GELATIN VS. COLLAGEN HYDROLYSATE
You don’t have to cook tons of bones, skin, and meat to get your daily dose of gelatin. Purchasing gelatin in a powder form is very convenient, inexpensive, and versatile. Powdered gelatin is available in two different forms – purified gelatin and collagen hydrolysate (also known as hydrolyzed collagen or collagen peptides). Purified gelatin is extracted from collagen rich animal parts by cooking, it is very mildly processed and dehydrated so it can be sold in the form of dry powder. Gelatin is soluble in warm water only and turns into a solid jello-like substance after cooling down. Once you reheat it, it turns into liquid again.
Collagen hydrolysate is a bit more processed than gelatin, is soluble in cold water, and will never turn solid. It is a perfect addition to smoothies or even to your morning tea or coffee. Both collagen and gelatin have a very neutral taste, but some people prefer collagen, mostly for the texture and the fact that it dissolves in cold water. So whether you choose to use gelatin or collagen is really up to your personal preference (or your plans on how to use it).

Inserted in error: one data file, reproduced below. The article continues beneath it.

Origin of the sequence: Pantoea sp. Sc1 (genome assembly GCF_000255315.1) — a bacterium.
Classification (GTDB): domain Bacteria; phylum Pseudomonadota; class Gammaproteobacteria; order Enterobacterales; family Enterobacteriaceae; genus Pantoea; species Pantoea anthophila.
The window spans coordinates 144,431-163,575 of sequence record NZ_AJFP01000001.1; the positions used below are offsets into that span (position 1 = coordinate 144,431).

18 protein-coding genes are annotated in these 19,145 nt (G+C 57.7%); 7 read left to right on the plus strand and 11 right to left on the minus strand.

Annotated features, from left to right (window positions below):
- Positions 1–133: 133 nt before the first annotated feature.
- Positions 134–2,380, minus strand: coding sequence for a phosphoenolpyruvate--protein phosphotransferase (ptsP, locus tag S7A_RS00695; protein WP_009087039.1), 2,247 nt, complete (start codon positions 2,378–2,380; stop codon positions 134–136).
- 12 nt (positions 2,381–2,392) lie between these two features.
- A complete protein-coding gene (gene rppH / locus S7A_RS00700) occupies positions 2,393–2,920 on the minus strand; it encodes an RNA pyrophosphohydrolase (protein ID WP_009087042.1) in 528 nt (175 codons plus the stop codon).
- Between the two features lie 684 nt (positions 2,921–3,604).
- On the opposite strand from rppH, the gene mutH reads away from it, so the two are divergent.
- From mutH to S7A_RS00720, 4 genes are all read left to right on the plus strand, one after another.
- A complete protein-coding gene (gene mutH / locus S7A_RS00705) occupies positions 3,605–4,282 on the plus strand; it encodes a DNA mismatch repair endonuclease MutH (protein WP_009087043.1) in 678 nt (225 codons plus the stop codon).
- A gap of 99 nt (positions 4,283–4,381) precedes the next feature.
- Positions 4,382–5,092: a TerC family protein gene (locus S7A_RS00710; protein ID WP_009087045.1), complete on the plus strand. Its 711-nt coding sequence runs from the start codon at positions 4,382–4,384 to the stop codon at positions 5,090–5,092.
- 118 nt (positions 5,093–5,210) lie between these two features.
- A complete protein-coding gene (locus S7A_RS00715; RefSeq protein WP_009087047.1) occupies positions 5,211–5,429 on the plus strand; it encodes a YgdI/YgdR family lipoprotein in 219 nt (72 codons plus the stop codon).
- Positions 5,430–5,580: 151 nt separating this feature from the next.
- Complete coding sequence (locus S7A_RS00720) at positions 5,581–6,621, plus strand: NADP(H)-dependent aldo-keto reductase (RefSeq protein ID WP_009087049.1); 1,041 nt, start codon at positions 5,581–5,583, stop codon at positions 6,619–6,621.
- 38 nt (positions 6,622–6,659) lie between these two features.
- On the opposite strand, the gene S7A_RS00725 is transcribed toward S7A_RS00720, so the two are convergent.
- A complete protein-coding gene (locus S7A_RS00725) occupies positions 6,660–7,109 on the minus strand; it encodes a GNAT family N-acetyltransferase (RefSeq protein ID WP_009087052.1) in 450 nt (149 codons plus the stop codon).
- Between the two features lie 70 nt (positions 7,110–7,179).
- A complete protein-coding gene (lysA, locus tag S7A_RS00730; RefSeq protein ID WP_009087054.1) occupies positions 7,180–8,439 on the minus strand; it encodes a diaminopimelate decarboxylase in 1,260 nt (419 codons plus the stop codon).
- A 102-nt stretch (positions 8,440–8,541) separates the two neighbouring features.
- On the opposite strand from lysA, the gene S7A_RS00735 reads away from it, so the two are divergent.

EAT WHAT AILS YOU
Our body’s ability to restore connective tissues slowly diminishes around the age of 25, and once we are really old, our bones and joints become very fragile. Broken hips are very common among elderly people, not because they fall more often, but because when they fall, their weak bones and joints tend to break more easily. You see children fall from the branches of a tree or wound their knees all the time, but one relatively benign slip-and-fall accident does a lot of damage to their grandparent’s bones. We can’t turn back time, but we can certainly help our bodies to obtain those important repair materials from food. Necessary amino acids from gelatin and collagen are very easy to get, and everyone eating a modern diet should consider supplementing with some kind of collagen product. Old healers used to say “eat what ails you,” and in this case, it applies perfectly – eating collagen from animal bones, joints, and skin will help you keep your own bones, joints, and skin healthy. Hair loss, wrinkles, and osteoporosis can be all caused by a lack of collagen in the body. No wrinkle cream will make your skin look as radiant as a daily dose of collagen.